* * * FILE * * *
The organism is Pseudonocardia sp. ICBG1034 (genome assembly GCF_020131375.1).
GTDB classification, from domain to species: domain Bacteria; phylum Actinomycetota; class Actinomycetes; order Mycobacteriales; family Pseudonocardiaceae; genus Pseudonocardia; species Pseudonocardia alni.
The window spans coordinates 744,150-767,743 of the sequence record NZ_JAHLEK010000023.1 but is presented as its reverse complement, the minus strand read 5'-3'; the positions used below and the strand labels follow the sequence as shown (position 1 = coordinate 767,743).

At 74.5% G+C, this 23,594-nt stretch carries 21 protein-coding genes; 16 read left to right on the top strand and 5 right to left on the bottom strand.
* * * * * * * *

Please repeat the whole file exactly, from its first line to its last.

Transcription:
The organism is Pseudonocardia sp. ICBG1034 (genome assembly GCF_020131375.1).
GTDB classification, from domain to species: domain Bacteria; phylum Actinomycetota; class Actinomycetes; order Mycobacteriales; family Pseudonocardiaceae; genus Pseudonocardia; species Pseudonocardia alni.
The window spans coordinates 744,150-767,743 of the sequence record NZ_JAHLEK010000023.1 but is presented as its reverse complement, the minus strand read 5'-3'; the positions used below and the strand labels follow the sequence as shown (position 1 = coordinate 767,743).

At 74.5% G+C, this 23,594-nt stretch carries 21 protein-coding genes; 16 read left to right on the top strand and 5 right to left on the bottom strand.